In 2021, we partnered with Chisa Miller, a dynamic diversity, equity, and inclusion consultant and educator, who was instrumental in helping us build foundational training programs and internal processes to eliminate conscious and unconscious bias.
In June, we held a workshop called Awareness and Courageous Conversations aimed at understanding and addressing implicit bias. Chisa engaged our corporate team in thought-provoking exercises and discussions to understand our own implicit biases and gave us strategies for embracing our differences and engaging in meaningful conversations at work. The deep and meaningful discussion amongst our team members taught us that we all are a product of our environment and we all have biases—our ultimate goal is to get out of our comfort zone and to choose to see people and their belief systems through a new lens.
At our annual All Hands Meeting in October, Chisa spoke to our corporate and attorney teams about the importance of cultivating a work culture where employees are connected and see each other at a human level. We engaged in small group discussions on the consequences of allowing employees to be invisible and what that means specifically for contract attorneys. We built a renewed understanding of the choice we make each day of truly seeing others and bringing them into existence. As noted by our attorney team member, Doug Antoon, “Chisa is calling us to a higher level of heartfelt thinking—reminding us to be better.”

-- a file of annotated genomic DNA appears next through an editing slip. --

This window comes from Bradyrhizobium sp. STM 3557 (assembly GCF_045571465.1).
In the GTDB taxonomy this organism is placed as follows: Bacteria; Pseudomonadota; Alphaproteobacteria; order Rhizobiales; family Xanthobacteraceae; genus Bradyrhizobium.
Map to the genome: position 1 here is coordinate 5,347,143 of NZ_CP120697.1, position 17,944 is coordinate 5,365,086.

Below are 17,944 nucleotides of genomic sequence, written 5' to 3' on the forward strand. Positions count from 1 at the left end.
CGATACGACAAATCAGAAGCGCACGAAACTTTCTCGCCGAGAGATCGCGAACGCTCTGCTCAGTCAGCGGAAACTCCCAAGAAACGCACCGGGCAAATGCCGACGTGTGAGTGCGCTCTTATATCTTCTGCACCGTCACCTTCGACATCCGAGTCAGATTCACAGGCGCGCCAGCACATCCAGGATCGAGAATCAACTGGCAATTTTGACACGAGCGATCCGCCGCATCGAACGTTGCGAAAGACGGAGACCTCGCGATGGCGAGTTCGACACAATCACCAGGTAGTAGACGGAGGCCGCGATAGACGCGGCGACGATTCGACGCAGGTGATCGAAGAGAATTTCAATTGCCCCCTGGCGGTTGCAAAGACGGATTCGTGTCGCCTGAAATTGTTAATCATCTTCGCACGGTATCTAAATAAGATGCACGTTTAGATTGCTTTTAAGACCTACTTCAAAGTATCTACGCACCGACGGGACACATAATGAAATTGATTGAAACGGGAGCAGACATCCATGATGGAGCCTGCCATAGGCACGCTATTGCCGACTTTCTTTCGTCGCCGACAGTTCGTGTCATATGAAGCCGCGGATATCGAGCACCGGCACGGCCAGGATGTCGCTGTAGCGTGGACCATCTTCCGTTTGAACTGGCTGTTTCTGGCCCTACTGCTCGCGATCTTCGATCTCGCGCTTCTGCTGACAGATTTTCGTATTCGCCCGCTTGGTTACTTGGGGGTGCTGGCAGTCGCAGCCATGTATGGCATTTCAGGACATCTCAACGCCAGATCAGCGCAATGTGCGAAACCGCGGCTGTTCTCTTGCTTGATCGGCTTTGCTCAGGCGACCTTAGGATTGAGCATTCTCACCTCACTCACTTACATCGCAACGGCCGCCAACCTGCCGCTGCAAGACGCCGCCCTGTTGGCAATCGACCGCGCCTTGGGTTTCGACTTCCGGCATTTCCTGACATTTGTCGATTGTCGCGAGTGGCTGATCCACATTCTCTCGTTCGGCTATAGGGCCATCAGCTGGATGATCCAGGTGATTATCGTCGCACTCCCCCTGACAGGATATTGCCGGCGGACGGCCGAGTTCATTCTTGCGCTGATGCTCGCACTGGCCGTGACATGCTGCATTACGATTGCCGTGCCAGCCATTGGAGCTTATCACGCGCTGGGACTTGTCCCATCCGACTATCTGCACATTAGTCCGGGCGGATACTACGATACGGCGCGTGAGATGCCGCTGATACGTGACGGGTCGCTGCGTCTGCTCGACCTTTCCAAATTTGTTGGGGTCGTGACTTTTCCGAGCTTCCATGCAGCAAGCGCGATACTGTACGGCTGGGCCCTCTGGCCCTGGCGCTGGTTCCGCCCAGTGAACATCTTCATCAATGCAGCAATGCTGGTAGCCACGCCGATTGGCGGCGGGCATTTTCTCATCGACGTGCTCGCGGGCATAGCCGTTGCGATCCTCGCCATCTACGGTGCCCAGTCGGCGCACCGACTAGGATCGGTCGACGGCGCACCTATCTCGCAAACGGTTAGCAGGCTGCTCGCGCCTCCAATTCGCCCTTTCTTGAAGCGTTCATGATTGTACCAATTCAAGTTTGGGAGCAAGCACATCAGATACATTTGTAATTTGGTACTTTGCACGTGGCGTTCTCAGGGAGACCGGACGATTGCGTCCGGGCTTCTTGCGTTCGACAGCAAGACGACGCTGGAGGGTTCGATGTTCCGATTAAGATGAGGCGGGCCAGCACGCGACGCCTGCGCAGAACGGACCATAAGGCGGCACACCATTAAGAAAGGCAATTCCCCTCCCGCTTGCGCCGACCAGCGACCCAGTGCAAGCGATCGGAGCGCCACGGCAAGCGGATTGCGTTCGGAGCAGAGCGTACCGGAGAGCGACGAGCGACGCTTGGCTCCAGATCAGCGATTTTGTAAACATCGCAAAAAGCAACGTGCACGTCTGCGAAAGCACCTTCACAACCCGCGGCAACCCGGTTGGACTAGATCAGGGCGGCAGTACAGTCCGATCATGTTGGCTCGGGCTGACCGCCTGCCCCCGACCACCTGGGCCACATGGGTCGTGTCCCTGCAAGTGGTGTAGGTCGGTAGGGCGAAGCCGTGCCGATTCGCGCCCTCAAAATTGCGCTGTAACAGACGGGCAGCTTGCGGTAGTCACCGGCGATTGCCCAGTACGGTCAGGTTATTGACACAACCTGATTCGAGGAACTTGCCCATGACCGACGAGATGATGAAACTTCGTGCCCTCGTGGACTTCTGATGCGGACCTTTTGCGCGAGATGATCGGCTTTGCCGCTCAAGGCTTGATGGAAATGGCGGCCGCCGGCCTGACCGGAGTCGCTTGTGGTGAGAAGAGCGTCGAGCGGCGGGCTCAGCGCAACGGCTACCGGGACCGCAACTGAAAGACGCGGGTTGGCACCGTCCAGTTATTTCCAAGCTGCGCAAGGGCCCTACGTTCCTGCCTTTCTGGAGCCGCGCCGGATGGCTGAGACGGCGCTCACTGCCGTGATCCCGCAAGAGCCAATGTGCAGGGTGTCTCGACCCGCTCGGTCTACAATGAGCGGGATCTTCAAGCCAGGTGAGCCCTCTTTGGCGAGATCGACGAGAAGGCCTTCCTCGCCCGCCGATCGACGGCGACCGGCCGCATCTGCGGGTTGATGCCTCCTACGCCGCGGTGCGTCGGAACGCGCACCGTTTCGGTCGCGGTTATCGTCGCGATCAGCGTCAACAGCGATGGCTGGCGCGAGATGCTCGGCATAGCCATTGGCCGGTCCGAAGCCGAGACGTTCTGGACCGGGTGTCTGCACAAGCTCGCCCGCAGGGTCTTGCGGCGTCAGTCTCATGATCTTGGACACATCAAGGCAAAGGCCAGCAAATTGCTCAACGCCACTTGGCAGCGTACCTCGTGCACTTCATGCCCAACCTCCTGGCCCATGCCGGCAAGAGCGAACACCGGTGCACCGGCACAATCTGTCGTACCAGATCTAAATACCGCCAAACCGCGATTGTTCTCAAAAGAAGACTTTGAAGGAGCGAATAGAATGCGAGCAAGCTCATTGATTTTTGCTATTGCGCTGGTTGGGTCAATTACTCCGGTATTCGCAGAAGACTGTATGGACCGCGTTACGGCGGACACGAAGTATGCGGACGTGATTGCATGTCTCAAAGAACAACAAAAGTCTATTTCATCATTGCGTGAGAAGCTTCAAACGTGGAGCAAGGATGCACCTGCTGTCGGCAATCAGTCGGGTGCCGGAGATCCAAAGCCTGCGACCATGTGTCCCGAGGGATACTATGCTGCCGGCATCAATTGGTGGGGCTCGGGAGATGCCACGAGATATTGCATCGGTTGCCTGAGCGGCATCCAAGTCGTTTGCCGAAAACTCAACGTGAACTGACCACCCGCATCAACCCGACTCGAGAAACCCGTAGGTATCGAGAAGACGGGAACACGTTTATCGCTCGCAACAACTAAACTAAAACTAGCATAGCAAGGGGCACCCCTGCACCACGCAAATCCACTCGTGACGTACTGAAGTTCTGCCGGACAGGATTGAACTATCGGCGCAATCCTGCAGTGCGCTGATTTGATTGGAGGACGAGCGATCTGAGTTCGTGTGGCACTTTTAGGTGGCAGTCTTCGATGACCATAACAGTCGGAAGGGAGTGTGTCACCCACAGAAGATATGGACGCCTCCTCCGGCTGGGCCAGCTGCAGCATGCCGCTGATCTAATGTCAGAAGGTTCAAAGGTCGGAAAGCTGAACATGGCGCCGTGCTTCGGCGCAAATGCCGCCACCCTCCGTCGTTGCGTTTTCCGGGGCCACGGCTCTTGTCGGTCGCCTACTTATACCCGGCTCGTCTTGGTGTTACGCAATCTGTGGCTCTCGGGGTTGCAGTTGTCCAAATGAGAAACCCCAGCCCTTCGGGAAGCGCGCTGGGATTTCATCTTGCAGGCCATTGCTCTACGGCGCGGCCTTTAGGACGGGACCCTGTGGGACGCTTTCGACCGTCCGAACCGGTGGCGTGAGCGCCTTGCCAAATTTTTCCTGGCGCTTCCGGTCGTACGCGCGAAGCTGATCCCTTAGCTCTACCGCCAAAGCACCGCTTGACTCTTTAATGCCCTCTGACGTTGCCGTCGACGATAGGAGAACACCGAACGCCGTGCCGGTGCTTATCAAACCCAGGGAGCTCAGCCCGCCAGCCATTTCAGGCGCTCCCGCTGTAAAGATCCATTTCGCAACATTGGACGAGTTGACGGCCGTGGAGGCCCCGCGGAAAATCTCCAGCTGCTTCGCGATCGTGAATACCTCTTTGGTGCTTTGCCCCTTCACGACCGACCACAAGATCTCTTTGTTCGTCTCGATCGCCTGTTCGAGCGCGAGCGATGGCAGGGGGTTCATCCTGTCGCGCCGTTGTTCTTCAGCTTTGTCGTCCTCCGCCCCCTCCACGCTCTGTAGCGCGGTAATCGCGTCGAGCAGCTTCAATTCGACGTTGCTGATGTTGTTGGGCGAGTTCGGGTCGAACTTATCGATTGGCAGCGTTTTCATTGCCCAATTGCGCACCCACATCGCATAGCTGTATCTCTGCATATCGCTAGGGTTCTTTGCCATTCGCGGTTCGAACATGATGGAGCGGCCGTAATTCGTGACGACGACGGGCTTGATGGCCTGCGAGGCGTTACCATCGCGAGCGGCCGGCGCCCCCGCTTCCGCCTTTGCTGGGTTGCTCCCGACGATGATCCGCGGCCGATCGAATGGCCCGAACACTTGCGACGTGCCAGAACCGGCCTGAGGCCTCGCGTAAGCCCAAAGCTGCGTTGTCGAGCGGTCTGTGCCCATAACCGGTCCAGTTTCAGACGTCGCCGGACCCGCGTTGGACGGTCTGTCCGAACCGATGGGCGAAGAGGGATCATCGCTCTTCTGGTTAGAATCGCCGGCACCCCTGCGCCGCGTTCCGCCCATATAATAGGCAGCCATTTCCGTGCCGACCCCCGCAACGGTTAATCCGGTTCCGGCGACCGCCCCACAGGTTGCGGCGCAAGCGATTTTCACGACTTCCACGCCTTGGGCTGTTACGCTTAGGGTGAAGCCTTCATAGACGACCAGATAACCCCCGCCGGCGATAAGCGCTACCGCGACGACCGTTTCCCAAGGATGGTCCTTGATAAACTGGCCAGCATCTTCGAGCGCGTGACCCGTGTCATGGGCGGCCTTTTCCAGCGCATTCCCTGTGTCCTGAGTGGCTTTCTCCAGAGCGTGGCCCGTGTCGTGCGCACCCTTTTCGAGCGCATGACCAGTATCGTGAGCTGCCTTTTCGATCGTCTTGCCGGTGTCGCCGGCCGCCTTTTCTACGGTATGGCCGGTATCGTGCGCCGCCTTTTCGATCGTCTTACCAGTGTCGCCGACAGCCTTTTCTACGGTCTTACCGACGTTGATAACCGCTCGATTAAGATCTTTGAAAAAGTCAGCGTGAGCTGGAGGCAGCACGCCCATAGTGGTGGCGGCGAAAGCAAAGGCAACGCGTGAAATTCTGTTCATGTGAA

To further our understanding of how to have difficult conversations in the workplace, our corporate team read We Can’t Talk About That At Work! by Mary-Frances Winter, as part of our ongoing DE&I Council Book Club.
In 2021 we also focused on restructuring our internal recruiting and hiring process to minimize bias. We conducted several training sessions for our corporate team and leveraged our learnings to redesign how we screen and vet new candidates. Key changes include predetermined interview panels, consistency in questions and process, and debriefs designed to minimize affinity bias.